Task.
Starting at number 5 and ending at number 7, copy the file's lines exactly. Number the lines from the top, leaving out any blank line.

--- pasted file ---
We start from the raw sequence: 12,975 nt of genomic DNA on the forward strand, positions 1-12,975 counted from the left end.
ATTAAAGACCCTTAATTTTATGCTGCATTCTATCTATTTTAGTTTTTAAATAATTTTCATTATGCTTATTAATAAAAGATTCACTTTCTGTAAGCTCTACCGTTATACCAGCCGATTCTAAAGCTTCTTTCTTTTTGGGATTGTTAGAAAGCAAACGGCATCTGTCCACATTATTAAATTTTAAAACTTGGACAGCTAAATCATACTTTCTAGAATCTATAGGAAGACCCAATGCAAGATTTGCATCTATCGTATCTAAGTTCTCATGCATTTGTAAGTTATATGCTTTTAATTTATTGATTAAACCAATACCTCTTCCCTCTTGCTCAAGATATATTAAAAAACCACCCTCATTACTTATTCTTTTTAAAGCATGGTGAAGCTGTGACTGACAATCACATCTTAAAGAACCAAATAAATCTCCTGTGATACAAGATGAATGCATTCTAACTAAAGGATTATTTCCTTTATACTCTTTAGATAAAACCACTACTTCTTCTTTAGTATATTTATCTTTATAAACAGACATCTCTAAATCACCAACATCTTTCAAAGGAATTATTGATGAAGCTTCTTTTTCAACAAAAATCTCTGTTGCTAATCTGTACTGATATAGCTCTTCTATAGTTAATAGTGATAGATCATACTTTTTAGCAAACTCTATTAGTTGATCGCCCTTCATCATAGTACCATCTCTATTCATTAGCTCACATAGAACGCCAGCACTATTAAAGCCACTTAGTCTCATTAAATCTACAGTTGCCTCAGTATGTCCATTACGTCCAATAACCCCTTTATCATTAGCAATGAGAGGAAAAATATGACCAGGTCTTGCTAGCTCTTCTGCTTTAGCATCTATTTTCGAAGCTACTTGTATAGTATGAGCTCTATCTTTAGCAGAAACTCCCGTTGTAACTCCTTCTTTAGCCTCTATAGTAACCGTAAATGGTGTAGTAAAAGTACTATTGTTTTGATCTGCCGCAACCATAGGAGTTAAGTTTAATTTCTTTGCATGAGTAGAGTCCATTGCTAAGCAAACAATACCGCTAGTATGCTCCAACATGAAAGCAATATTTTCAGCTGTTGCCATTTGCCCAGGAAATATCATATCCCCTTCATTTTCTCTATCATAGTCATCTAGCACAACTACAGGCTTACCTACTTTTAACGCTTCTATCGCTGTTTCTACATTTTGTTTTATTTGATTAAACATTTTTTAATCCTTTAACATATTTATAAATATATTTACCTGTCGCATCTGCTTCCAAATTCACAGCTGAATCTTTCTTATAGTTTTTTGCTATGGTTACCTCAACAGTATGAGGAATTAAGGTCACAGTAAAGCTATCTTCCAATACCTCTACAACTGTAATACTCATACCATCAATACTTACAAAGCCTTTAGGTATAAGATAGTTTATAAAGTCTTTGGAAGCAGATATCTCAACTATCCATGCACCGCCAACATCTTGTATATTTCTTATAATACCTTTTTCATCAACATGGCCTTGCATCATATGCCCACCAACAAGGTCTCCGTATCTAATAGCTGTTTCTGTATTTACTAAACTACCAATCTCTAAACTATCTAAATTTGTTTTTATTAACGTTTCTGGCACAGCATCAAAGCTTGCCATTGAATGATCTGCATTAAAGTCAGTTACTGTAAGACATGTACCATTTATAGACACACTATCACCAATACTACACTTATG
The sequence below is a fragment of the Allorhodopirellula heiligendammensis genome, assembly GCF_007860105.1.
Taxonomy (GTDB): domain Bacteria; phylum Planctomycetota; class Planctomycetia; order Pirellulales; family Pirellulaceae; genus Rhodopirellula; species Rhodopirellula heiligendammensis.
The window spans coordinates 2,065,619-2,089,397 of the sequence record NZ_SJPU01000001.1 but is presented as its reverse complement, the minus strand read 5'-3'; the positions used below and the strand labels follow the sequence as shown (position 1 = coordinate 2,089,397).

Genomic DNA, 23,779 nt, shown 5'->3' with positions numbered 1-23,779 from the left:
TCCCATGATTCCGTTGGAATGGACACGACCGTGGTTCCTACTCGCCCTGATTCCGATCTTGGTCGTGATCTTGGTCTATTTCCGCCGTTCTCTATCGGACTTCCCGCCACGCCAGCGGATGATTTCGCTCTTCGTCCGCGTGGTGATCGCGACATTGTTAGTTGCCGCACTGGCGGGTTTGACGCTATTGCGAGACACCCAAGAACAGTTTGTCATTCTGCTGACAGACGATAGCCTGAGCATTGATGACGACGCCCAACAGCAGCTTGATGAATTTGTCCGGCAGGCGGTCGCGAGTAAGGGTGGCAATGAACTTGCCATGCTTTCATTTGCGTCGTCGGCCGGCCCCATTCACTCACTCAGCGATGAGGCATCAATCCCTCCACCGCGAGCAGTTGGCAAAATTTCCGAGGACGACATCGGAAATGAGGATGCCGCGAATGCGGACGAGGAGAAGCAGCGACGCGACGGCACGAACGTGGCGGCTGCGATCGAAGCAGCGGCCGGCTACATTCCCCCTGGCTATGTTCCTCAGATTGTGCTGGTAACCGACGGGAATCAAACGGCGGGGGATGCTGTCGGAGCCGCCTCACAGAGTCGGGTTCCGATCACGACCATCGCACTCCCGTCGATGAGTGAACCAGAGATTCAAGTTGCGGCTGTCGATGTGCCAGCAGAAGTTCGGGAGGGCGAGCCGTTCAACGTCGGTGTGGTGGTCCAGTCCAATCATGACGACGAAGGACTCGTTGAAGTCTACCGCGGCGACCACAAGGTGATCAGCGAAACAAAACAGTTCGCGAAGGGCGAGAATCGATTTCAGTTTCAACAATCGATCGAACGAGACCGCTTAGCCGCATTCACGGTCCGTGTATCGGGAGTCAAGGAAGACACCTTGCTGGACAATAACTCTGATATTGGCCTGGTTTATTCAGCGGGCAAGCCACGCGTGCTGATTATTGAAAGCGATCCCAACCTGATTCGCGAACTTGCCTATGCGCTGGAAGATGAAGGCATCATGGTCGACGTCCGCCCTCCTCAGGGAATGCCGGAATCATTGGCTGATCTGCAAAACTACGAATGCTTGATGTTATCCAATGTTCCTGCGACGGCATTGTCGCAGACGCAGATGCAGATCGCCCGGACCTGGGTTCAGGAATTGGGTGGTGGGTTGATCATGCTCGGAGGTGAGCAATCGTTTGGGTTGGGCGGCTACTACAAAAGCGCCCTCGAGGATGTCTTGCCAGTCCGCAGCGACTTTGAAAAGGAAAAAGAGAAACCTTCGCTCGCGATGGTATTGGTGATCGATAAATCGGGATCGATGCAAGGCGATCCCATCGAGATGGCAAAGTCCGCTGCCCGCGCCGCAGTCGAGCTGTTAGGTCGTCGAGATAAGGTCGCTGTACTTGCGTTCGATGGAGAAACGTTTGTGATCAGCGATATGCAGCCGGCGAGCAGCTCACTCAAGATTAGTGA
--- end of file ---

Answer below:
The window spans coordinates 2,065,619-2,089,397 of the sequence record NZ_SJPU01000001.1 but is presented as its reverse complement, the minus strand read 5'-3'; the positions used below and the strand labels follow the sequence as shown (position 1 = coordinate 2,089,397).

Genomic DNA, 23,779 nt, shown 5'->3' with positions numbered 1-23,779 from the left:
TCCCATGATTCCGTTGGAATGGACACGACCGTGGTTCCTACTCGCCCTGATTCCGATCTTGGTCGTGATCTTGGTCTATTTCCGCCGTTCTCTATCGGACTTCCCGCCACGCCAGCGGATGATTTCGCTCTTCGTCCGCGTGGTGATCGCGACATTGTTAGTTGCCGCACTGGCGGGTTTGACGCTATTGCGAGACACCCAAGAACAGTTTGTCATTCTGCTGACAGACGATAGCCTGAGCATTGATGACGACGCCCAACAGCAGCTTGATGAATTTGTCCGGCAGGCGGTCGCGAGTAAGGGTGGCAATGAACTTGCCATGCTTTCATTTGCGTCGTCGGCCGGCCCCATTCACTCACTCAGCGATGAGGCATCAATCCCTCCACCGCGAGCAGTTGGCAAAATTTCCGAGGACGACATCGGAAATGAGGATGCCGCGAATGCGGACGAGGAGAAGCAGCGACGCGACGGCACGAACGTGGCGGCTGCGATCGAAGCAGCGGCCGGCTACATTCCCCCTGGCTATGTTCCTCAGATTGTGCTGGTAACCGACGGGAATCAAACGGCGGGGGATGCTGTCGGAGCCGCCTCACAGAGTCGGGTTCCGATCACGACCATCGCACTCCCGTCGATGAGTGAACCAGAGATTCAAGTTGCGGCTGTCGATGTGCCAGCAGAAGTTCGGGAGGGCGAGCCGTTCAACGTCGGTGTGGTGGTCCAGTCCAATCATGACGACGAAGGACTCGTTGAAGTCTACCGCGGCGACCACAAGGTGATCAGCGAAACAAAACAGTTCGCGAAGGGCGAGAATCGATTTCAGTTTCAACAATCGATCGAACGAGACCGCTTAGCCGCATTCACGGTCCGTGTATCGGGAGTCAAGGAAGACACCTTGCTGGACAATAACTCTGATATTGGCCTGGTTTATTCAGCGGGCAAGCCACGCGTGCTGATTATTGAAAGCGATCCCAACCTGATTCGCGAACTTGCCTATGCGCTGGAAGATGAAGGCATCATGGTCGACGTCCGCCCTCCTCAGGGAATGCCGGAATCATTGGCTGATCTGCAAAACTACGAATGCTTGATGTTATCCAATGTTCCTGCGACGGCATTGTCGCAGACGCAGATGCAGATCGCCCGGACCTGGGTTCAGGAATTGGGTGGTGGGTTGATCATGCTCGGAGGTGAGCAATCGTTTGGGTTGGGCGGCTACTACAAAAGCGCCCTCGAGGATGTCTTGCCAGTCCGCAGCGACTTTGAAAAGGAAAAAGAGAAACCTTCGCTCGCGATGGTATTGGTGATCGATAAATCGGGATCGATGCAAGGCGATCCCATCGAGATGGCAAAGTCCGCTGCCCGCGCCGCAGTCGAGCTGTTAGGTCGTCGAGATAAGGTCGCTGTACTTGCGTTCGATGGAGAAACGTTTGTGATCAGCGATATGCAGCCGGCGAGCAGCTCACTCAAGATTAGTGA